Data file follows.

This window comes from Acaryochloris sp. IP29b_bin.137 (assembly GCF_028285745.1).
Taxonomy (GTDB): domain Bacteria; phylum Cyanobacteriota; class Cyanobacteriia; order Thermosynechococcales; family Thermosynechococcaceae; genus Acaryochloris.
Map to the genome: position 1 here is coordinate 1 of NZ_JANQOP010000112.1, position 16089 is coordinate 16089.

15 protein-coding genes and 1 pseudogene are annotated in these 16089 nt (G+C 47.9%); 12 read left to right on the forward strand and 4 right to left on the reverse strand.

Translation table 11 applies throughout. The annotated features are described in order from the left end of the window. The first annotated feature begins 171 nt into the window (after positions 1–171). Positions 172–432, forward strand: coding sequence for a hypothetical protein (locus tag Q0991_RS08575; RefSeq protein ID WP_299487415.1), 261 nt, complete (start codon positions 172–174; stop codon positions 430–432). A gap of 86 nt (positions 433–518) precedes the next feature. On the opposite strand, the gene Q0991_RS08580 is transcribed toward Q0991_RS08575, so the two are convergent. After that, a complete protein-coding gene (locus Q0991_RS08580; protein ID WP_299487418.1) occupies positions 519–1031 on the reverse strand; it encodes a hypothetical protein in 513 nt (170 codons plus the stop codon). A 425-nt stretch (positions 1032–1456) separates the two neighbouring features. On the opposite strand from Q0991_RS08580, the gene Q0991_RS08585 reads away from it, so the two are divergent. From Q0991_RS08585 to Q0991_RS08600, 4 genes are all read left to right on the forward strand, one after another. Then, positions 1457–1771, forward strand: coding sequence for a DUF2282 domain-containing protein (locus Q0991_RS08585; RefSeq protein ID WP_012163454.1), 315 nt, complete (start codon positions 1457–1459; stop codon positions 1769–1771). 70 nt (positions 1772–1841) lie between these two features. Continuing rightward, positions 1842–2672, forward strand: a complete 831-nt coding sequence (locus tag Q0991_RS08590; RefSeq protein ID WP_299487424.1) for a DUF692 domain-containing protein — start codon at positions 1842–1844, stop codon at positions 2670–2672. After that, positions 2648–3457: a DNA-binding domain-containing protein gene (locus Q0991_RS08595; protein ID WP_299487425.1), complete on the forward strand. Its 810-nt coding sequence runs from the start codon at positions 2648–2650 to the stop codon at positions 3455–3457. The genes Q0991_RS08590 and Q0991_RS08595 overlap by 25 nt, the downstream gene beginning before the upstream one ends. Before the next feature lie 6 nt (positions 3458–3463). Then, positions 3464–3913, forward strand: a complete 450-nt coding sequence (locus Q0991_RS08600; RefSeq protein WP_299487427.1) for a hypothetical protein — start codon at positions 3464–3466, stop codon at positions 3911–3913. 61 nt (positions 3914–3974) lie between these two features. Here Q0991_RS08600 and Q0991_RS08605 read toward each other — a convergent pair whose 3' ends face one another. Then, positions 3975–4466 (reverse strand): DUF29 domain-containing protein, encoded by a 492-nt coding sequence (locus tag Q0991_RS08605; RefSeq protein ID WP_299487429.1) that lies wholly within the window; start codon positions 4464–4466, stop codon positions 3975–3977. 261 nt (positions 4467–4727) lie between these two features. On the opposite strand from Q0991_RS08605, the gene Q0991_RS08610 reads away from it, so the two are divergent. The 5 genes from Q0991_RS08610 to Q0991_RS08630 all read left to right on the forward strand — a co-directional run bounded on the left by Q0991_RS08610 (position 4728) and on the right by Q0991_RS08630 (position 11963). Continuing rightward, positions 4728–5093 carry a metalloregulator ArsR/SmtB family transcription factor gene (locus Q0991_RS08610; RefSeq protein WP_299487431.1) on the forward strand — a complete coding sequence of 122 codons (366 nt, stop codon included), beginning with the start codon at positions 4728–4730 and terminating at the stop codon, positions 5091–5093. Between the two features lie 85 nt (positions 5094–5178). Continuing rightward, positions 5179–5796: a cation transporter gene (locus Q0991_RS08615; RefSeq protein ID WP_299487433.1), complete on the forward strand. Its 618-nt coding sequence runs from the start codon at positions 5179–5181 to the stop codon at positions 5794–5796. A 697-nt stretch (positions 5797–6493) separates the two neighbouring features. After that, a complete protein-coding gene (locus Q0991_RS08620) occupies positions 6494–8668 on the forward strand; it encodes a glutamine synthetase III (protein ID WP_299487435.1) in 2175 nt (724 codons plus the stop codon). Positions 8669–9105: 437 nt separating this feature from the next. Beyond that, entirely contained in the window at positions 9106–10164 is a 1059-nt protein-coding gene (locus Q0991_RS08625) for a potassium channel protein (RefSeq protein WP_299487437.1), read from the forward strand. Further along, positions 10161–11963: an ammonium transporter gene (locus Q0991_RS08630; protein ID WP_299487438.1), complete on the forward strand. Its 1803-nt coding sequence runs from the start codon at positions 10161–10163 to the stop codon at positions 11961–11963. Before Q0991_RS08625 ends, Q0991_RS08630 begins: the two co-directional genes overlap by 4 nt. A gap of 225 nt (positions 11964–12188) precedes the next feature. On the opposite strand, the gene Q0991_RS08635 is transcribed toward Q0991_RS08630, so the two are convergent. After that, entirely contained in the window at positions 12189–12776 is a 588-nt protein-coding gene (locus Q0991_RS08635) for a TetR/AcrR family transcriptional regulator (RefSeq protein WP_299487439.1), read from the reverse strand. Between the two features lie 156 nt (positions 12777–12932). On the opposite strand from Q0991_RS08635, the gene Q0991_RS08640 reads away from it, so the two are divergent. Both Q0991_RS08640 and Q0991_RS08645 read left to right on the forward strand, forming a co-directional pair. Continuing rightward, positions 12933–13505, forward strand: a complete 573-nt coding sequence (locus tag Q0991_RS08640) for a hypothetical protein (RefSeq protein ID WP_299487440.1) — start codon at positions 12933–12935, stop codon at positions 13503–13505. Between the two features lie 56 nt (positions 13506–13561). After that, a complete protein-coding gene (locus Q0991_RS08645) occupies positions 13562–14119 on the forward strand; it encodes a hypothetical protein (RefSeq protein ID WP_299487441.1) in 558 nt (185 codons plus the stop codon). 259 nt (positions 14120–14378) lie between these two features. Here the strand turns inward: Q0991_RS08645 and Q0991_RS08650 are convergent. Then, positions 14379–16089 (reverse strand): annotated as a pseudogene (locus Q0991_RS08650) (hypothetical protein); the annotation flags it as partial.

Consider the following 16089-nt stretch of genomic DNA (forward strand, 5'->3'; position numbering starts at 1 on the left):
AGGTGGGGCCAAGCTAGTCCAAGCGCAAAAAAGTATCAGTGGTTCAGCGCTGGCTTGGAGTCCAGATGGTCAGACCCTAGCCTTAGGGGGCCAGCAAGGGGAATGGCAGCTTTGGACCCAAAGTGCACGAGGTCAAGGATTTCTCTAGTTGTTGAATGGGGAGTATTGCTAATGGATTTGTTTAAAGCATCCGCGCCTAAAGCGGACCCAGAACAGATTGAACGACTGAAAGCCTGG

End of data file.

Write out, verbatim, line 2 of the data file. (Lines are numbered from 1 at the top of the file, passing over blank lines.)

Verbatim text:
Taxonomy (GTDB): domain Bacteria; phylum Cyanobacteriota; class Cyanobacteriia; order Thermosynechococcales; family Thermosynechococcaceae; genus Acaryochloris.